December 23, 2011

Something a little different…

So last night when we were having some trouble with our internet connection, I turned off my computer and sorted through a big envelope of stamps from Great Britain.  I was looking for cancels with a March 4 date on them, and I was also sorting out the Machin Head stamps to separate them from the rest of the stamps in the envelope.  Unfortunately, I didn’t find any March 4 cancellations.  What I did find was a selection of perfins and other cancellations that I thought were interesting.  So, these aren’t March 4 stamps, but heck, this is my blog and I’ll post what I want.  Take a look at the scans and enjoy anyway.  I did.

Looking at the perfins, there were these (where I have information on the perfin markings, it is given, otherwise, I don’t know what they indicate)…


This is either Scott # 159 or 187. The difference in the listings is in the watermark, and on this stamp it’s a little hard to tell what watermark exists (one of these days I’ll get better watermark detection gear).  Regardless, both Scott numbers show the same values in my catalog.  The top perfs are interesting here and make me think that this stamp was used in a coil.  It may have been also cut below the perfs and reperfed with the six holes.  The “CSC” and “22” are from Cook, Son & Co., 22 St. Paul’s Churchyard, London.


Another example of either Scott # 159 or 187, this one with what appear to be complete perfs all around.  “NL” is the two-letter country code for the Netherlands, but since this stamp was issued in the 1910s, it seems pretty unlikely that it stands for that.


Okay, one more of either Scott # 159 or 187.  On this one, the bottom corner of the L and one of the inner holes on the first W are missing, but this perfin reads “WW Ltd” which stands for William Whitely, Ltd.


Scott # 237, issued somewhere from 1937-1939, is the next perfin.


Here’s another with a similar face design as the previous.  But judging by the color specs in my copy of Scott, I’m guessing that this is actually # 262 (ultramarine) rather than # 239 (bright ultramarine); of course, I could be wrong, but since both are valued at less than 50¢ used, I’m not too worried yet.


The next stamp in this selection is Scott # 286, issued May 3, 1951.


So now we move forward to see Queen Elizabeth depicted on a stamp.  The differentiating mark on this stamp is the watermark.  On my simple inspection, I can’t easily tell which watermark is on this stamp, so it could be Scott # 297, 322 or 358.  However, my collecting habits usually lead to me getting the lowest catalogue value stamp, so this is probably not # 297.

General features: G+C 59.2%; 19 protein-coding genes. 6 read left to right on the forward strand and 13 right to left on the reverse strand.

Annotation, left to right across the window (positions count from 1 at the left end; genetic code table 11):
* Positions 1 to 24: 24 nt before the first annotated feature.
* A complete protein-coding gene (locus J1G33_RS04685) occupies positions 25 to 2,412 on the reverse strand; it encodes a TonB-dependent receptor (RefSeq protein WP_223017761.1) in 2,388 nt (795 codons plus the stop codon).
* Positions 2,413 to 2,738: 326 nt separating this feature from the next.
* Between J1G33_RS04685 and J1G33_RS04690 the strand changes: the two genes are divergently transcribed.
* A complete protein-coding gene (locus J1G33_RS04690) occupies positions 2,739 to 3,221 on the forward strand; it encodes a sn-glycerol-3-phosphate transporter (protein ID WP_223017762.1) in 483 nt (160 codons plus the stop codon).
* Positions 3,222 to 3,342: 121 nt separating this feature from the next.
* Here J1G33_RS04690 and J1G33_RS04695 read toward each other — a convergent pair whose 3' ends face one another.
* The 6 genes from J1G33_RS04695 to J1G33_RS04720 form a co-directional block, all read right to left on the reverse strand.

Now we get into the Machin Head issues.  This would be Scott # MH7, which as we can see was cancelled in 1970.  The remnant of a second stamp is still attached to the bottom perfs; I wonder if that lower stamp, which was probably also perforated with the same “C CC” markings, is in someone else’s collection?


The next perfin is a block of two Scott # MH22.  This was the only perfin block that I came across in my collection.


The last perfin we’ll look at today is this example of Scott # MH32, which was first issued on February 15, 1971.  The most interesting aspect of this stamp in this selection is that it is the only unused perfin that I found while looking through the packet.


So from perfins, here is the only Great Britain overprint that I found in the packet last night.  This is Scott # 162, issued in 1912 or 1913.  The overprint looks like “Resolved for / Sargeant, Longstaff & Co. / £ ………… / ………… 19…” which makes me think that this was used as a revenue receipt.  From what I can see, Sargeant, Longstaff & Co. was a coal and coke merchant in London.

We’ll end this look at some interesting British stamps with a funny cancellation position…


I had to look at this one twice, but it almost appears as if the queen is wearing a choker!  This is either Scott # MH238 or MH239; I need to learn more about the printing methods to better identify this stamp.  The text of the cancellation reads “Code it!” which is supposed to help the recipient remember to use post codes when addressing materials that are sent via Royal Mail.

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